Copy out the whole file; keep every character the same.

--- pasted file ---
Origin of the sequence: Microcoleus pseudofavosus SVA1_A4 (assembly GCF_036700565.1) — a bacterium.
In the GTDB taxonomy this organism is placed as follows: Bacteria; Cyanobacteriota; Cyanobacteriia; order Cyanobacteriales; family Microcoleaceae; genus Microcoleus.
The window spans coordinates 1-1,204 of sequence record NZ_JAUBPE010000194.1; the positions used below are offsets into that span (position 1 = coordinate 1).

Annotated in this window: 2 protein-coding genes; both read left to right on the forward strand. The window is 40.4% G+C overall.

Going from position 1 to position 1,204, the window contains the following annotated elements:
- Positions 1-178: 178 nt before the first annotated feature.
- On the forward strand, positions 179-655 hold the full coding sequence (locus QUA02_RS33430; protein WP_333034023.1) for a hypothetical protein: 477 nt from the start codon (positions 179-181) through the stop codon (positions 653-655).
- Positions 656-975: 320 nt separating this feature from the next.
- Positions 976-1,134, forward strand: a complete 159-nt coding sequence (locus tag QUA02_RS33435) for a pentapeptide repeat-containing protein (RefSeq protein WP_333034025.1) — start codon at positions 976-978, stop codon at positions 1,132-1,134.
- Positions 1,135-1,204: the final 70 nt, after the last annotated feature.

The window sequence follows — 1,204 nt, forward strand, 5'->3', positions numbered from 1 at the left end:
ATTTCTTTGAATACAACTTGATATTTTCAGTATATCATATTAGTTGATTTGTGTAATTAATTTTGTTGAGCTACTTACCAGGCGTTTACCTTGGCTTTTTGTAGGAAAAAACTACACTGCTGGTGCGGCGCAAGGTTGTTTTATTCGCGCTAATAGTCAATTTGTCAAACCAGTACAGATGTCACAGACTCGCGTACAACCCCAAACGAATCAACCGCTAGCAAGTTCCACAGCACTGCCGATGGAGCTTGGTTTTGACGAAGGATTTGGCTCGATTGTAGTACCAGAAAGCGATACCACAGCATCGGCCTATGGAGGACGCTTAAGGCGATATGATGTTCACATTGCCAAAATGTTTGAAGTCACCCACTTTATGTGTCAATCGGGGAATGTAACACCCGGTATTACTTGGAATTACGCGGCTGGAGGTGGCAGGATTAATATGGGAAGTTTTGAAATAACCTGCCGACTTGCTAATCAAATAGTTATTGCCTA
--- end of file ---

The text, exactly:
Origin of the sequence: Microcoleus pseudofavosus SVA1_A4 (assembly GCF_036700565.1) — a bacterium.
In the GTDB taxonomy this organism is placed as follows: Bacteria; Cyanobacteriota; Cyanobacteriia; order Cyanobacteriales; family Microcoleaceae; genus Microcoleus.
The window spans coordinates 1-1,204 of sequence record NZ_JAUBPE010000194.1; the positions used below are offsets into that span (position 1 = coordinate 1).

Annotated in this window: 2 protein-coding genes; both read left to right on the forward strand. The window is 40.4% G+C overall.

Going from position 1 to position 1,204, the window contains the following annotated elements:
- Positions 1-178: 178 nt before the first annotated feature.
- On the forward strand, positions 179-655 hold the full coding sequence (locus QUA02_RS33430; protein WP_333034023.1) for a hypothetical protein: 477 nt from the start codon (positions 179-181) through the stop codon (positions 653-655).
- Positions 656-975: 320 nt separating this feature from the next.
- Positions 976-1,134, forward strand: a complete 159-nt coding sequence (locus tag QUA02_RS33435) for a pentapeptide repeat-containing protein (RefSeq protein WP_333034025.1) — start codon at positions 976-978, stop codon at positions 1,132-1,134.
- Positions 1,135-1,204: the final 70 nt, after the last annotated feature.

The window sequence follows — 1,204 nt, forward strand, 5'->3', positions numbered from 1 at the left end:
ATTTCTTTGAATACAACTTGATATTTTCAGTATATCATATTAGTTGATTTGTGTAATTAATTTTGTTGAGCTACTTACCAGGCGTTTACCTTGGCTTTTTGTAGGAAAAAACTACACTGCTGGTGCGGCGCAAGGTTGTTTTATTCGCGCTAATAGTCAATTTGTCAAACCAGTACAGATGTCACAGACTCGCGTACAACCCCAAACGAATCAACCGCTAGCAAGTTCCACAGCACTGCCGATGGAGCTTGGTTTTGACGAAGGATTTGGCTCGATTGTAGTACCAGAAAGCGATACCACAGCATCGGCCTATGGAGGACGCTTAAGGCGATATGATGTTCACATTGCCAAAATGTTTGAAGTCACCCACTTTATGTGTCAATCGGGGAATGTAACACCCGGTATTACTTGGAATTACGCGGCTGGAGGTGGCAGGATTAATATGGGAAGTTTTGAAATAACCTGCCGACTTGCTAATCAAATAGTTATTGCCTA